early desktop TCP/IP implementations (was Re: "first" computer on the internet)

Phil Budne phil at ultimate.com
Thu Jul 24 13:30:02 CDT 2008


Brad Parker <brad at heeltoe.com> wrote:
> mmm.  it's coming back to me.  The pc based tcp/ip work done at
> MIT. That was the first tcp/ip on a pc I think

This would be Romkey's PC/IP;
http://www.apocalypse.org/~romkey/from.html

I think the original version handled only a single TCP connection at a
time!

Romkey went on to co-found FTP Software (whose clients (ie; FTP) bore
a charming resemblance to their old-time (PDP-10) counterparts).

> The pc/tcp code was ported to the Macintosh (at Dartmouth I think) for
> use with the early gateways like the fastpath (and before that the
> gateway based on the old SUN - as in Stanford - boards).

I think PC/IP was also used as the basis for "NCSA Telnet" on the Mac,
which despite it's name, also had an FTP server (there was a hotkey to
send an FTP command to establish a connection (back) to the Mac's FTP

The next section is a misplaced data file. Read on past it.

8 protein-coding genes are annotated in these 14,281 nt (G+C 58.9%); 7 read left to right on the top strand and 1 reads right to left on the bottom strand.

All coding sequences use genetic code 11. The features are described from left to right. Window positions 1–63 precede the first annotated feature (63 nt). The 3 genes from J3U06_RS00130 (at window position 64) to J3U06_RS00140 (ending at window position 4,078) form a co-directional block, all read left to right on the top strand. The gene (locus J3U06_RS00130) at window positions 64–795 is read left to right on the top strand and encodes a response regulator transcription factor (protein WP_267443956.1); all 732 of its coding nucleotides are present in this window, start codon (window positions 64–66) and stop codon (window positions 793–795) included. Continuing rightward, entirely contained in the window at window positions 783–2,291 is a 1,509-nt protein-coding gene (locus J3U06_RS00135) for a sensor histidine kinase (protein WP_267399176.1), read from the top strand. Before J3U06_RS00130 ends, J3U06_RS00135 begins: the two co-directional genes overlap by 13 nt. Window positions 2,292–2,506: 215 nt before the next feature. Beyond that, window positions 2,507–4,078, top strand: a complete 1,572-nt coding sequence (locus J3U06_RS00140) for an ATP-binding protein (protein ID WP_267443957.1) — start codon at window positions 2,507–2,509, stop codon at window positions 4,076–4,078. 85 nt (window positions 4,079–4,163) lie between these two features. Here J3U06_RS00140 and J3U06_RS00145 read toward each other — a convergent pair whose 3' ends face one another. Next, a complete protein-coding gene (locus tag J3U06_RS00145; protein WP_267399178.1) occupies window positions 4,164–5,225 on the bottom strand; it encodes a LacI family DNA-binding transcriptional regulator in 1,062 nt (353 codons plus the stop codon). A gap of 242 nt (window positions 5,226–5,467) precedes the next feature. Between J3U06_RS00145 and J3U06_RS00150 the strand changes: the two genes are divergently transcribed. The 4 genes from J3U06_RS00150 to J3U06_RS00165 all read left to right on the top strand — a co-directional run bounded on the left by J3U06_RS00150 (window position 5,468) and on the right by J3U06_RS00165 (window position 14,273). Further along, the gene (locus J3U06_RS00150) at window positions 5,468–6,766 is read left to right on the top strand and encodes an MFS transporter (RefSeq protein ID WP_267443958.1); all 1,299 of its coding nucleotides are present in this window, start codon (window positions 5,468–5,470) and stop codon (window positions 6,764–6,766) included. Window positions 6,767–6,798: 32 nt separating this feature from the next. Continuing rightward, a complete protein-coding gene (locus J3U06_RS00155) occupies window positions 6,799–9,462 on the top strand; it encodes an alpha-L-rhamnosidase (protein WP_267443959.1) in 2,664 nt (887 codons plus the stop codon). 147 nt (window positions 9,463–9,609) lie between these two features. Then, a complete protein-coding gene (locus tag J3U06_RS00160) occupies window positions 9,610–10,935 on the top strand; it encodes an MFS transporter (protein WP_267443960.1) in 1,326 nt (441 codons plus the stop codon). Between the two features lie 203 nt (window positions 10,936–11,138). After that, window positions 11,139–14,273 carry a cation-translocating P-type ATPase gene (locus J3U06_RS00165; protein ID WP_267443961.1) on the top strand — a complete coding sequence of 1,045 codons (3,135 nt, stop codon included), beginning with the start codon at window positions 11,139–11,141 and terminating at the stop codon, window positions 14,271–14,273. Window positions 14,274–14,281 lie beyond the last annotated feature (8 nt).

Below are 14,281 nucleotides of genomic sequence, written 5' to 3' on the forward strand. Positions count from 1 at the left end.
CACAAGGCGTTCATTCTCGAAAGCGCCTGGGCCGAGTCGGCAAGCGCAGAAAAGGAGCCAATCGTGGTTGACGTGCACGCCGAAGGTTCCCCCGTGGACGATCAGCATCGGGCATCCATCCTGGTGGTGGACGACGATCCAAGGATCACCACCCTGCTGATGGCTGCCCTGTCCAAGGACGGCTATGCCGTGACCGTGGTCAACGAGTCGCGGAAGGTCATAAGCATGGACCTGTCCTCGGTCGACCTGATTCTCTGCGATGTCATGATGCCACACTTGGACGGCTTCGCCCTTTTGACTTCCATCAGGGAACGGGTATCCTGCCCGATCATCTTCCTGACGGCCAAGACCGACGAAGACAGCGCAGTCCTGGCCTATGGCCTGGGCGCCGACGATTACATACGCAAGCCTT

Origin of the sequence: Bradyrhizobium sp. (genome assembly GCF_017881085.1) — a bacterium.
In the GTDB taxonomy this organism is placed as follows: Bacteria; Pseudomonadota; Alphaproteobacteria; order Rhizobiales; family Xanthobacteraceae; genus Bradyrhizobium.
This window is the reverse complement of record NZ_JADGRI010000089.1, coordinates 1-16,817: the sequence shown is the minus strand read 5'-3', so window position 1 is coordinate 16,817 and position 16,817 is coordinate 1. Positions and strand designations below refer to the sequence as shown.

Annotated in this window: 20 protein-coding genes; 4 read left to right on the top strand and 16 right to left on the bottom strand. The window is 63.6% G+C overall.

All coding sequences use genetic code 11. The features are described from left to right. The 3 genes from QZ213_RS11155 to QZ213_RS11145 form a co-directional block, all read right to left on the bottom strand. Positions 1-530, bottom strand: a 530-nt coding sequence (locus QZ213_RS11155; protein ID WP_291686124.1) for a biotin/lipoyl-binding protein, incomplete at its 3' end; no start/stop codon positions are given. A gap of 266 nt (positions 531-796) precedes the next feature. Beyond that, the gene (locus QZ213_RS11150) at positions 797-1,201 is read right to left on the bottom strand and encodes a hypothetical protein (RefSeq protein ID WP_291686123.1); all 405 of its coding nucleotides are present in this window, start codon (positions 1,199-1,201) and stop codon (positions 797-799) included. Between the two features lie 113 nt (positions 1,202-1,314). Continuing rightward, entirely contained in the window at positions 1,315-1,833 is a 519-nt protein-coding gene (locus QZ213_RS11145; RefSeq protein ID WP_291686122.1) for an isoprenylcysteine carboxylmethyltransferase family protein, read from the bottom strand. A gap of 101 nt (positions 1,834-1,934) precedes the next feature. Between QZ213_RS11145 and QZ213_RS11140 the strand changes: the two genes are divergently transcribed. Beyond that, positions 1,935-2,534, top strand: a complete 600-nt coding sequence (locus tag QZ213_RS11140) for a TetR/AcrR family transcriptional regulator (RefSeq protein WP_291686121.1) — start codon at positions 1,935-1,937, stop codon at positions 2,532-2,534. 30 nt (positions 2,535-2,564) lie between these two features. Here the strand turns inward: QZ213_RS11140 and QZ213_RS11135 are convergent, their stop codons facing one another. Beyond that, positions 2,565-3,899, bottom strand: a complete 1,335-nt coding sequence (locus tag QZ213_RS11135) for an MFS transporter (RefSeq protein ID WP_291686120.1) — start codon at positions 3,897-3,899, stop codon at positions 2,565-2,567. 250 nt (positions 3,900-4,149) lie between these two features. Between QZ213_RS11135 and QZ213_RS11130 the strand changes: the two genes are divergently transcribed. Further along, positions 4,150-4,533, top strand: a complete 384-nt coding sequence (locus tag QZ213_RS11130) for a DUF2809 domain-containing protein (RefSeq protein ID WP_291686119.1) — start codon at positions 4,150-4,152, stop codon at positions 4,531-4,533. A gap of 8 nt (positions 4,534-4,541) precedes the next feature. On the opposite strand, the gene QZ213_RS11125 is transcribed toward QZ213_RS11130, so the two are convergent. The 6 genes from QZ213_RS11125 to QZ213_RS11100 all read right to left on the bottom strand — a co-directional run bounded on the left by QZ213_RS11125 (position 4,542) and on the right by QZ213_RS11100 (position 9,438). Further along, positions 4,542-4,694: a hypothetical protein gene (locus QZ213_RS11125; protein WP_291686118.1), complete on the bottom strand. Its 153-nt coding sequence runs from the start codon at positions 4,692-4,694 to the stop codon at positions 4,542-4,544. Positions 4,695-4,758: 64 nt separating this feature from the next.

server).  I also seem to recall a PC version of NCSA Telnet.

I still have a tote bag from the May 1992 InterOp in Washington D.C.
The social was at the Smithsonian Air&Space Museum, and the sponsors
(either of the social, or the event) were FTP Software, InterCon, and
TGV -- all suppliers of third party TCP/IP (DOS, MacOS, and VMS
respectively).

My favorite 3rd party MacOS classic TCP/IP tool (probably MacTCP
based) was Dartmouth's "Fetch", whose "working on it" active cursor
was a running dog.  I think someone reincarnated the "Fetch" name in
recent history.

Neon Software also made TCP/IP tools for the Mac (Apple Supplied only
MacTCP-- the transport, but not any tools).  The principal was Michael
Swan, one of the original principals at Kinetics, orginators of the
FastPath (a repackgaing of the Stanford SeaGate, which used a SUN
(Stanford University Network) 68000 multibus card, and a hand wired
SCC-based AppleTalk (LocalTalk) card.  Intercon may have also been
founded by one of the Kinetics guys...

> The ip-over-appletalk working group inside the IETF was very active in
> the late '80s.

Ah yes, I remember it well.  Shiva and Cayman (Brad's company) were
both Boston based, and we joked that the developers of US AppleTalk/IP
gateways could be wiped out in a single plane crash.

Phil Budne
(Shiva FastPath 5 project leader)



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